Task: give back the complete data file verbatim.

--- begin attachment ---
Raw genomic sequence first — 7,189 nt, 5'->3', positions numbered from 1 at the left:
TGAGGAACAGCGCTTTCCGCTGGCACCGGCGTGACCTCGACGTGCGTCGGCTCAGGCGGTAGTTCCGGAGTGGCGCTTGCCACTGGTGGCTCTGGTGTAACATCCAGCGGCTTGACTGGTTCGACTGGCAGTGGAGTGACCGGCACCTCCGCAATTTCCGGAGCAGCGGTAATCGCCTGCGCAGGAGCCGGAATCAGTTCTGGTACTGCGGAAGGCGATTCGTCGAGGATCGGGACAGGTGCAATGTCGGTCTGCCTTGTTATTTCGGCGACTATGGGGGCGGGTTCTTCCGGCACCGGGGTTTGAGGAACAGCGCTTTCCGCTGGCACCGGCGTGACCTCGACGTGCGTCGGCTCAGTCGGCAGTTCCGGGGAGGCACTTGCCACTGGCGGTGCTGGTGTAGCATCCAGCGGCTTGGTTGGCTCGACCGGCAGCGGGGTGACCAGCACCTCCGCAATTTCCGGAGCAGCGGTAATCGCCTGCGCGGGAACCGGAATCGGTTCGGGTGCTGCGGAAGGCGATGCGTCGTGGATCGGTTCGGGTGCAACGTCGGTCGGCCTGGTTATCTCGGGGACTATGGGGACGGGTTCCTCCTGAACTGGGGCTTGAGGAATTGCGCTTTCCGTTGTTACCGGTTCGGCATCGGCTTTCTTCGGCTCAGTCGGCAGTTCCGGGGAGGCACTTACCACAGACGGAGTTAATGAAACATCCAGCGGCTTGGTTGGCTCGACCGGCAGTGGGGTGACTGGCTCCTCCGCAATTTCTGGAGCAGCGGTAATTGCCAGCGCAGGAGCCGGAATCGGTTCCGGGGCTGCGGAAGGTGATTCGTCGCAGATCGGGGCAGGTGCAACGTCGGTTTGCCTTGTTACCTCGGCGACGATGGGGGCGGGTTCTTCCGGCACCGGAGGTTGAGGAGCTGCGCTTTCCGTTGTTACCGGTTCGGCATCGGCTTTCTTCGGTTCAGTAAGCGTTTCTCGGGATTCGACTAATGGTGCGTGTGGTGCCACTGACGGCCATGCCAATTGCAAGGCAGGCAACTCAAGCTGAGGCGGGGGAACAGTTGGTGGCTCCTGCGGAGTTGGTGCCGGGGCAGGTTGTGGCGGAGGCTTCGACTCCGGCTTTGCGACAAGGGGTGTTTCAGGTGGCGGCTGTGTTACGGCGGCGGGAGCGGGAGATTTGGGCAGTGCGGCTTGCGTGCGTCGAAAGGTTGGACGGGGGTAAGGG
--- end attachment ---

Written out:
Raw genomic sequence first — 7,189 nt, 5'->3', positions numbered from 1 at the left:
TGAGGAACAGCGCTTTCCGCTGGCACCGGCGTGACCTCGACGTGCGTCGGCTCAGGCGGTAGTTCCGGAGTGGCGCTTGCCACTGGTGGCTCTGGTGTAACATCCAGCGGCTTGACTGGTTCGACTGGCAGTGGAGTGACCGGCACCTCCGCAATTTCCGGAGCAGCGGTAATCGCCTGCGCAGGAGCCGGAATCAGTTCTGGTACTGCGGAAGGCGATTCGTCGAGGATCGGGACAGGTGCAATGTCGGTCTGCCTTGTTATTTCGGCGACTATGGGGGCGGGTTCTTCCGGCACCGGGGTTTGAGGAACAGCGCTTTCCGCTGGCACCGGCGTGACCTCGACGTGCGTCGGCTCAGTCGGCAGTTCCGGGGAGGCACTTGCCACTGGCGGTGCTGGTGTAGCATCCAGCGGCTTGGTTGGCTCGACCGGCAGCGGGGTGACCAGCACCTCCGCAATTTCCGGAGCAGCGGTAATCGCCTGCGCGGGAACCGGAATCGGTTCGGGTGCTGCGGAAGGCGATGCGTCGTGGATCGGTTCGGGTGCAACGTCGGTCGGCCTGGTTATCTCGGGGACTATGGGGACGGGTTCCTCCTGAACTGGGGCTTGAGGAATTGCGCTTTCCGTTGTTACCGGTTCGGCATCGGCTTTCTTCGGCTCAGTCGGCAGTTCCGGGGAGGCACTTACCACAGACGGAGTTAATGAAACATCCAGCGGCTTGGTTGGCTCGACCGGCAGTGGGGTGACTGGCTCCTCCGCAATTTCTGGAGCAGCGGTAATTGCCAGCGCAGGAGCCGGAATCGGTTCCGGGGCTGCGGAAGGTGATTCGTCGCAGATCGGGGCAGGTGCAACGTCGGTTTGCCTTGTTACCTCGGCGACGATGGGGGCGGGTTCTTCCGGCACCGGAGGTTGAGGAGCTGCGCTTTCCGTTGTTACCGGTTCGGCATCGGCTTTCTTCGGTTCAGTAAGCGTTTCTCGGGATTCGACTAATGGTGCGTGTGGTGCCACTGACGGCCATGCCAATTGCAAGGCAGGCAACTCAAGCTGAGGCGGGGGAACAGTTGGTGGCTCCTGCGGAGTTGGTGCCGGGGCAGGTTGTGGCGGAGGCTTCGACTCCGGCTTTGCGACAAGGGGTGTTTCAGGTGGCGGCTGTGTTACGGCGGCGGGAGCGGGAGATTTGGGCAGTGCGGCTTGCGTGCGTCGAAAGGTTGGACGGGGGTAAGGG